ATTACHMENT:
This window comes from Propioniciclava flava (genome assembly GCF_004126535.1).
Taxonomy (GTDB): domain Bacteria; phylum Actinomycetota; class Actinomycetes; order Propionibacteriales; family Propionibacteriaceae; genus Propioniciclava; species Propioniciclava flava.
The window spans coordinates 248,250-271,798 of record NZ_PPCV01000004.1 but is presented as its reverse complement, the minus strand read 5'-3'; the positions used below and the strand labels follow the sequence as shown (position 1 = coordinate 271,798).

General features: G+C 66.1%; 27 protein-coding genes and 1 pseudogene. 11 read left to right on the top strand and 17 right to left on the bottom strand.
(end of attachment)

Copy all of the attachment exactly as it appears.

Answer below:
This window comes from Propioniciclava flava (genome assembly GCF_004126535.1).
Taxonomy (GTDB): domain Bacteria; phylum Actinomycetota; class Actinomycetes; order Propionibacteriales; family Propionibacteriaceae; genus Propioniciclava; species Propioniciclava flava.
The window spans coordinates 248,250-271,798 of record NZ_PPCV01000004.1 but is presented as its reverse complement, the minus strand read 5'-3'; the positions used below and the strand labels follow the sequence as shown (position 1 = coordinate 271,798).

General features: G+C 66.1%; 27 protein-coding genes and 1 pseudogene. 11 read left to right on the top strand and 17 right to left on the bottom strand.